This is the transcript of the former United States president's speech, taken from a photocopy of a typed document found in folder 32 of box 15 in Collection 81, the Records of Africa Inland Mission International
Comments added in brackets  were added by the archivist.
The speech itself is very much of its' times and reflects Roosevelt's
thoughts rather than the missionaries. It shows the combination of dedication,
paternalism, imperialism and racism that many, but not all, Americans and Europeans
Click here to see other photos from the cornerstone laying.
Mr. Hurlburt [Charles Hurlburt, the head of Africa Inland Mission, was a friend of Roosevelt’s and had helped him make arrangements for his hunting trip to Africa], I think I need hardly say that it is a real and great pleasure to me to be here today, and to take part at the laying of the corner stone of the building, which I believe will be associated with an amount of good which we cannot at present foretell.
Of course, in my judgment there must ultimately be a general diffused rudimentary education among these tribes, but there must always be the industrial training that you give, for these natives who show an aptness for it. And as I was saying to one of your number coming up the hill, I am so pleased that your effort should be so largely to teach the teachers and train the trainers among their own fellow-tribesmen and raise them, not to become make-believe or imitation whites, but by going back to their own people and helping to train them along lines which will prevent the reproach, that after all this is only a white man's affair; that the native himself is not having any part in it. The men whom you teach can thus teach others whom you cannot reach, and much more be accomplished be [sic] teaching those teachers than you could accomplish by a general diffused effort. You turn out the leaders who are to take the lead in the uplifting of their own race. I believe that you have accomplished and will accomplish much. Of course, every one must recognize that there cannot be any sudden transformation; and the people at home who back up these missions must understand that the work cannot be done in years, but that it is the work of generations; that infinite patience is necessary; that the progress is necessarily slow, and that they must not be too impatient for immediate results.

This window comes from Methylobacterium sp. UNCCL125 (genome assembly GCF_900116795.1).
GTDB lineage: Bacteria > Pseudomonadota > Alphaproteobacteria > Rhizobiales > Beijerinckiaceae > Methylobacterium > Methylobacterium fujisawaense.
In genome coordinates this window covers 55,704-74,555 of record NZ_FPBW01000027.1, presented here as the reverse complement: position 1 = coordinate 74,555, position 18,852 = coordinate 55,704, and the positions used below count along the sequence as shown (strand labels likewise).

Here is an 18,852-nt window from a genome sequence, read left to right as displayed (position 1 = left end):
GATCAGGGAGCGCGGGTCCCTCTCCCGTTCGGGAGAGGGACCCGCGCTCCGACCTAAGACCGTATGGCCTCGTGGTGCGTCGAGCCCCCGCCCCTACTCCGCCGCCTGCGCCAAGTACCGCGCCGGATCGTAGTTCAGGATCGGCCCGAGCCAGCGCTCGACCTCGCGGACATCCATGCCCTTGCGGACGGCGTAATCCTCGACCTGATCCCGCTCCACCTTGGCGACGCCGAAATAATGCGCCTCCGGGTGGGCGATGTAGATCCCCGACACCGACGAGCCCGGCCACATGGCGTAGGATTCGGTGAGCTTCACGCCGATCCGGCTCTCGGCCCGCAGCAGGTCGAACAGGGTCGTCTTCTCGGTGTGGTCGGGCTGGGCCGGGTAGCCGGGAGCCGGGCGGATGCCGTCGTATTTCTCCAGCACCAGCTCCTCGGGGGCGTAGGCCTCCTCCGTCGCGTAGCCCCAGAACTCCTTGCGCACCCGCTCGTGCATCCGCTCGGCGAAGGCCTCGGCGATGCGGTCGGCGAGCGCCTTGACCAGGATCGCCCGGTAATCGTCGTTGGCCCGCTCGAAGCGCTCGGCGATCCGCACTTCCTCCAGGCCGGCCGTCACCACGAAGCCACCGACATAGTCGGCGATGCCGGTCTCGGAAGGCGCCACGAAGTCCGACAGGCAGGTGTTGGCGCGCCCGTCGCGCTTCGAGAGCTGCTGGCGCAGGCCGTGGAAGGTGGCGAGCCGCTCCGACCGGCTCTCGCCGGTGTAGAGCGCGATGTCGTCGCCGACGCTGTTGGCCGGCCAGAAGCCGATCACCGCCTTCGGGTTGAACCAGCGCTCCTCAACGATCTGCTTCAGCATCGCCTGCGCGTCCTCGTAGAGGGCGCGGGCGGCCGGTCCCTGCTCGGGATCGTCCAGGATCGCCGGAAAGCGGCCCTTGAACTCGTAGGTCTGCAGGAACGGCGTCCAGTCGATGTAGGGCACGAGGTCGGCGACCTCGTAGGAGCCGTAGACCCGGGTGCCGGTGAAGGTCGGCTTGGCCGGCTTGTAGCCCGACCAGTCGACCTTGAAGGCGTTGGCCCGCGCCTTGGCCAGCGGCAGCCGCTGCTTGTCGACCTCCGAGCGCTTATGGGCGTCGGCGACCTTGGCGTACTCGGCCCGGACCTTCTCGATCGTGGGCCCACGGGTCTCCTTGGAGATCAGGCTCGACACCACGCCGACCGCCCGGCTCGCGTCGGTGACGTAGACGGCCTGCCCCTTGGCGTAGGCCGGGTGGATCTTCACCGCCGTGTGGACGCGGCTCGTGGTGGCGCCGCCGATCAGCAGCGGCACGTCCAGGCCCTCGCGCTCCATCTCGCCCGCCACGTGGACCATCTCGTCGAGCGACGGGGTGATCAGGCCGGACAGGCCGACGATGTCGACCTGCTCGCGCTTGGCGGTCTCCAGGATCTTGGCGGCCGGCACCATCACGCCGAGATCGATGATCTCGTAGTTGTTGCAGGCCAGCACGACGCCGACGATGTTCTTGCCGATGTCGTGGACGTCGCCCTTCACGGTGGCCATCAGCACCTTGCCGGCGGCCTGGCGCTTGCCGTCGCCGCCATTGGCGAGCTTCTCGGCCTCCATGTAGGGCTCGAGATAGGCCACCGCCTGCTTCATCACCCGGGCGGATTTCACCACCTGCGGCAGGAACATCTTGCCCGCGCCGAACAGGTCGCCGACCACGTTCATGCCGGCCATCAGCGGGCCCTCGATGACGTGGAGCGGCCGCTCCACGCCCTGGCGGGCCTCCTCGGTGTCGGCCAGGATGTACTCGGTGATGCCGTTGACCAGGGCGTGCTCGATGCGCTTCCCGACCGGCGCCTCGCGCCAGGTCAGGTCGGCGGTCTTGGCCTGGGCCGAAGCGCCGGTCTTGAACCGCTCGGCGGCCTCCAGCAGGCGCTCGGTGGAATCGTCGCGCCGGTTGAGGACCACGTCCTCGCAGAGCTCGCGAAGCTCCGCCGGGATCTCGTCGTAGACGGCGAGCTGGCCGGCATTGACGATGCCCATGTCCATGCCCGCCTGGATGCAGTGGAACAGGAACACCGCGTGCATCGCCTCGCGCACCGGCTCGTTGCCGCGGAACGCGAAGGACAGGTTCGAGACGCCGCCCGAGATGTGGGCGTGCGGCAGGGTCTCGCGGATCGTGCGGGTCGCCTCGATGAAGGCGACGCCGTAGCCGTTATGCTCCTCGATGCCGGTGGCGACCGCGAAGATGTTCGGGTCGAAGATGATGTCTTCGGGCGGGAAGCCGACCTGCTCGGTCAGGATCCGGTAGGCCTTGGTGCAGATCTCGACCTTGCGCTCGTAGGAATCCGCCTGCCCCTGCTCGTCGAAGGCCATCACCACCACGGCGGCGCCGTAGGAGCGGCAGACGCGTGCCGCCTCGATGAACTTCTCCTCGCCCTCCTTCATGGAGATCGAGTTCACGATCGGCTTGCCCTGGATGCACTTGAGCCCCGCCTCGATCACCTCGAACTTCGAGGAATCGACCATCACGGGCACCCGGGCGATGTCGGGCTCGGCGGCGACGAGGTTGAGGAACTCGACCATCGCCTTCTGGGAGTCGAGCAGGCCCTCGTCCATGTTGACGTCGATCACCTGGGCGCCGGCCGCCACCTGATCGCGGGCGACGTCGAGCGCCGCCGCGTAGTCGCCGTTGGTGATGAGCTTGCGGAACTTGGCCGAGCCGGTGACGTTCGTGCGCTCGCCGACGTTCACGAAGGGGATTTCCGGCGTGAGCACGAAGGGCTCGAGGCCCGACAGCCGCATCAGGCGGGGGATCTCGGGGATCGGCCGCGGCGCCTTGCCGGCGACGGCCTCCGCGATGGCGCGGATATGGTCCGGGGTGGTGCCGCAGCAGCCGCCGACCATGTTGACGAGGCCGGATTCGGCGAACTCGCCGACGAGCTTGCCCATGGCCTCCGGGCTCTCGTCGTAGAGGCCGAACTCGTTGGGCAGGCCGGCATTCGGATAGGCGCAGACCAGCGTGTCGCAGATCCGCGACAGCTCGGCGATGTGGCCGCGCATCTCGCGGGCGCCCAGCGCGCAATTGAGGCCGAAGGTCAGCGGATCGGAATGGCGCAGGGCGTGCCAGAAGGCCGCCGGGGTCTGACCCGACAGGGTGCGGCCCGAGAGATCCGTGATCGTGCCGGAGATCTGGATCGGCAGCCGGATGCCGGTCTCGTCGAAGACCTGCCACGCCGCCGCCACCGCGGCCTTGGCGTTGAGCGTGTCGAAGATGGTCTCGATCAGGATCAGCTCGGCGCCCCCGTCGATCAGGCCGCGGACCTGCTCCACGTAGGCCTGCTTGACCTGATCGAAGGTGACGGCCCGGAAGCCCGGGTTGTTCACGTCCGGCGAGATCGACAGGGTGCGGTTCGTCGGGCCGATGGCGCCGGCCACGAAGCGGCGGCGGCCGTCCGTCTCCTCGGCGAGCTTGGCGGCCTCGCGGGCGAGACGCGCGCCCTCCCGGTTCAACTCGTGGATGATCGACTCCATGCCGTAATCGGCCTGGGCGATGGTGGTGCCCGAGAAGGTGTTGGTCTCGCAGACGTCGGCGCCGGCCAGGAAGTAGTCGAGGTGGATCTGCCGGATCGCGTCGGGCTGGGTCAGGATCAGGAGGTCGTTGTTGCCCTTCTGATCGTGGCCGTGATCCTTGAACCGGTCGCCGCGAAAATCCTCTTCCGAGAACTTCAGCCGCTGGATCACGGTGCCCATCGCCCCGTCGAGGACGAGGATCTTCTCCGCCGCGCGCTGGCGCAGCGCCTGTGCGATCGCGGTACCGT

As I was saying to another of your number the other day (or rather as he was saying to me), the very fact that the progress is step by step, puts it on a much firmer foundation than if it were a purely emotional movement which pointed to results for a few weeks and then faded out. I think that those at home who demand too quick and immediate results are mistaken in their idea of mission work. I think the permanence of your work will be in large part due to the very fact that you have been going step by step, with infinite patience in the face of infinite difficulties. But fortunately, to this audience I need not say, that broad, cool-headed sanity and acceptance of facts are as important factors in achieving success as the most disinterested enthusiasm.